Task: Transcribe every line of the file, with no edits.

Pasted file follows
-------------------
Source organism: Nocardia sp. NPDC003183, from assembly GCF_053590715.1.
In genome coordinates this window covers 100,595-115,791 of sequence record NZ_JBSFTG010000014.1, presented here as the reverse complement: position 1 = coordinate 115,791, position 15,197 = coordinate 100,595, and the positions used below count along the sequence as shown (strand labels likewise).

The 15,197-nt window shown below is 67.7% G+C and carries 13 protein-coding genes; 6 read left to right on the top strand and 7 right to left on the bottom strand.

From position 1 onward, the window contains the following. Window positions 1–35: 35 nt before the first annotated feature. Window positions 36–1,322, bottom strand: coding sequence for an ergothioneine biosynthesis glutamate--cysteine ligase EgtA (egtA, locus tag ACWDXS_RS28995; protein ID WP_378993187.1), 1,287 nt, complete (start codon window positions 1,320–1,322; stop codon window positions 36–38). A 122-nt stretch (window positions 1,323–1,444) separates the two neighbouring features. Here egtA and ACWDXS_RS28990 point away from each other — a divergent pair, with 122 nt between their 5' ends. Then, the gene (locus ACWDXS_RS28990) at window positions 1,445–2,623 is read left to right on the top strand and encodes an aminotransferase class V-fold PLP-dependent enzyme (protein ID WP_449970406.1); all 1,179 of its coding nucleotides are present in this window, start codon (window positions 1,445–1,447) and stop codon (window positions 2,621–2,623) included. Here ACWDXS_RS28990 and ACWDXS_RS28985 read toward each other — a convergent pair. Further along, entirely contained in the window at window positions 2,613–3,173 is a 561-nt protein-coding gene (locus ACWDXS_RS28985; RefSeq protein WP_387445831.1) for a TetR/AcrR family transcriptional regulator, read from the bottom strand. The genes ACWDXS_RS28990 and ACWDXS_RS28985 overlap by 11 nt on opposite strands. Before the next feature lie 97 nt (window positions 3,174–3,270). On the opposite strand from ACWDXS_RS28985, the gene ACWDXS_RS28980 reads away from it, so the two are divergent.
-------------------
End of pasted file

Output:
Source organism: Nocardia sp. NPDC003183, from assembly GCF_053590715.1.
In genome coordinates this window covers 100,595-115,791 of sequence record NZ_JBSFTG010000014.1, presented here as the reverse complement: position 1 = coordinate 115,791, position 15,197 = coordinate 100,595, and the positions used below count along the sequence as shown (strand labels likewise).

The 15,197-nt window shown below is 67.7% G+C and carries 13 protein-coding genes; 6 read left to right on the top strand and 7 right to left on the bottom strand.

From position 1 onward, the window contains the following. Window positions 1–35: 35 nt before the first annotated feature. Window positions 36–1,322, bottom strand: coding sequence for an ergothioneine biosynthesis glutamate--cysteine ligase EgtA (egtA, locus tag ACWDXS_RS28995; protein ID WP_378993187.1), 1,287 nt, complete (start codon window positions 1,320–1,322; stop codon window positions 36–38). A 122-nt stretch (window positions 1,323–1,444) separates the two neighbouring features. Here egtA and ACWDXS_RS28990 point away from each other — a divergent pair, with 122 nt between their 5' ends. Then, the gene (locus ACWDXS_RS28990) at window positions 1,445–2,623 is read left to right on the top strand and encodes an aminotransferase class V-fold PLP-dependent enzyme (protein ID WP_449970406.1); all 1,179 of its coding nucleotides are present in this window, start codon (window positions 1,445–1,447) and stop codon (window positions 2,621–2,623) included. Here ACWDXS_RS28990 and ACWDXS_RS28985 read toward each other — a convergent pair. Further along, entirely contained in the window at window positions 2,613–3,173 is a 561-nt protein-coding gene (locus ACWDXS_RS28985; RefSeq protein WP_387445831.1) for a TetR/AcrR family transcriptional regulator, read from the bottom strand. The genes ACWDXS_RS28990 and ACWDXS_RS28985 overlap by 11 nt on opposite strands. Before the next feature lie 97 nt (window positions 3,174–3,270). On the opposite strand from ACWDXS_RS28985, the gene ACWDXS_RS28980 reads away from it, so the two are divergent.